given thirty (30) days to file before the Assessor’s Office concerned sufficient
documentary evidence to support his/her claim for tax-exemption. Failing to
do so within 30 days, said property will be listed as taxable in the assessment
This, however, is curative for the law clarifies that in the event that said
property is proven to be so tax exempt in some later time or future date, said
property will be considered tax-exempt and dropped from the list of taxable
But it must be emphasized that when the law uses the words “be
proven” it necessarily means that proof be presented by the claimant.
What kind of proof?
Cooley, the foremost authority on taxation has this pronouncement:
“The burden is on the claimant to establish his right to exemption and an
alleged grant of exemption will be strictly construed and cannot be made out
by inference or implication but must be beyond reasonable doubt.” (Cooley,
Law on Taxation, Sec. 672, pp. 1404-1407)
Section 206 therefore of the LGC is an expression of these well
established rules in property taxation, that taxability is always presumed, and
that is incumbent on the claimant to prove to the taxing authority that his
property is indeed tax exempt. Taxation being the rule, and exemption the
exception, the assessor can well afford to be passive, to just sit around, wait
and see if the claimant can prove beyond any shadow of doubt that his
property is so exempt. It is the appellant-claimant that must play the active
role, exerting extraordinary effort and diligence to convince the taxing
authorities that it is entitled to a relief from the common burden of property
taxation. This is also in line with the “strictissimi juris” rule in construing tax
exempting provisions of laws.
The appeal of NPC is anchored on the tax exemptions enumerated in
Sec. 234 of the LGC, specifically par. c which provides, “the following are
exempted from payment of real property tax:
(a) x x x (b) x x x
(c) All machineries and equipment that are actually, directly and exclusively used by local water districts and government-owned or controlled corporations engaged in the supply and distribution of water and/or generation and transmission of electric power.
There is no question that appellant NPC is a government owned and
controlled corporation engaged in power generation and transmission. This is
of public knowledge and admitted by both appellant and appellees. What is
contentious and the only issue to be resolved in this appeal is whether or not
the questioned properties are machineries and equipment actually, directly,
and exclusively used by NPC in the generation and transmission of electric
In the case of Mactan Cebu International Airport Authority vs. Hon.
Ferdinand Marcos, et al., G.R. No. 120082, Sept. 11, 1996 (Mactan case), the
Supreme Court divided the enumerated real property tax exemptions under
Section 234 of the LGC into three (3) groups based on (1) ownership (2)
character and (3) usage. Paragraph c of Sec. 234 falls under the latter, or
usage exemptions in which actual, direct, and exclusive use of the property
sought to be exempted are the main criteria.
The phrase “actually, directly and exclusively used” is not an empty
requirement. It has deep and solid constitutional moorings. It must be noted
that under the old 1935 Constitution, (Art. VI, Sec. 22, Par. 3) the only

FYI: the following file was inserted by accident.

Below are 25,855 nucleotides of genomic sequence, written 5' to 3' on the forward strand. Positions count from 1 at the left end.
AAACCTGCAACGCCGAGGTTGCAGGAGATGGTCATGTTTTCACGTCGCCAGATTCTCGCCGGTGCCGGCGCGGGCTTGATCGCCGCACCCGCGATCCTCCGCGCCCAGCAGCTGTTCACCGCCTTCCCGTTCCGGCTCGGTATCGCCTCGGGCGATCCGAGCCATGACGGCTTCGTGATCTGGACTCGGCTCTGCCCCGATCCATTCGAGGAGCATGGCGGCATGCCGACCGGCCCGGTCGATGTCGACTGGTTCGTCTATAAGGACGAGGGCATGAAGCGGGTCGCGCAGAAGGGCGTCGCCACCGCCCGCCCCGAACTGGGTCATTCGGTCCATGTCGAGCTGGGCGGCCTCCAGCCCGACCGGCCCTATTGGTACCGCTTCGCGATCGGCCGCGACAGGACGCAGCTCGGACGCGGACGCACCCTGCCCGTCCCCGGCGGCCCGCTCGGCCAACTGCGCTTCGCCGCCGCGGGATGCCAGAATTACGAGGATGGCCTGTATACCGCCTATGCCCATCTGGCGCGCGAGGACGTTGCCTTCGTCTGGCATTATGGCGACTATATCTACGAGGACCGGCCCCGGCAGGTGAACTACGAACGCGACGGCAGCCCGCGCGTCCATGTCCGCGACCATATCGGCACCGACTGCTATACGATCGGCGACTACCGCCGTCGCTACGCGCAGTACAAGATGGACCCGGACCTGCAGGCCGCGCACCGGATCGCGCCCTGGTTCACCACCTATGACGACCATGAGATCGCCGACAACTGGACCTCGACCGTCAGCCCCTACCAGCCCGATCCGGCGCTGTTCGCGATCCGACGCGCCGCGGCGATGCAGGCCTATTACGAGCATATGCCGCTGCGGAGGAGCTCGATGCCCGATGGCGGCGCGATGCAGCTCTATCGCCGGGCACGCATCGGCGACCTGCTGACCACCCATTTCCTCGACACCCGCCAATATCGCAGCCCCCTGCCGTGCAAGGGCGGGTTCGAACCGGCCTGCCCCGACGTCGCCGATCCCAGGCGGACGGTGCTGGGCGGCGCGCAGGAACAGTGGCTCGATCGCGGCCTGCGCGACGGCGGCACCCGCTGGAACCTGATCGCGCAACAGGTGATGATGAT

requirement to be exempt was exclusive use. Under the 1973 and the present
1987 Constitution, it was changed to actual, direct, and exclusive use which is
the basis for the conditions laid down under Sec. 234 of the LGC.
In the Lung Center of the Philippines vs. Quezon City, et al., G.R. No.
144104, June 29, 2004, the Highest Court ruled that “under the 1973 and 1987
Constitutions and Rep. Act No. 7160, (the Local Government Code of 1991), in
order to be entitled to the exemption, the petitioner (in this case, the NPC) is
burdened to prove, by clear and unequivocal proof, that (a) it is a charitable
institution; (in this case, a GOCC) (b) it is real properties (in this case, the
machineries and equipment) are actually, directly, and exclusively used for
charitable purposes. (In this case, for generation and transmission of electric
Furthermore, the Supreme Court likewise held, “the term usage means
direct, immediate and actual application of the property itself to the
exempting purpose. Section 199 of R. A. No. 7160 defines actual use as the
purpose for which the property is principally or predominantly utilized by the
person in possession thereof. It contemplates concrete, as distinguished from
mere potential, use. Thus, a claim for exemption under sec. 234(e) of R.A.
No. 7160 should be supported by evidence that the property sought to
be exempt is actually, directly and exclusively used for pollution and
environmental protection, (the Provincial Assessor of Marinduque vs. The
Honorable Court of Appeals and Marcopper Mining Corp., G.R. No. 170532,
April 30, 2009)”. In the case on appeal, the property sought to be exempt
should be actually, directly and exclusively used for generation and
transmission of electric power.
Further still, the same high court ruled in Commissioner of Internal
Revenue vs. Acesite Hotel Corp., 516 SCRA 93, 103 that “the burden is upon
the taxpayer to prove, by clear and convincing evidence, that his claim for
exemption has legal and factual basis.
It is important to stress in this appeal that the claimant-appellant has to
overcome four (4) presumptions favoring the appellee to avail of the tax
exempting privilege. They are as follows:
1. The presumption of taxability under Sec. 206 of the LGC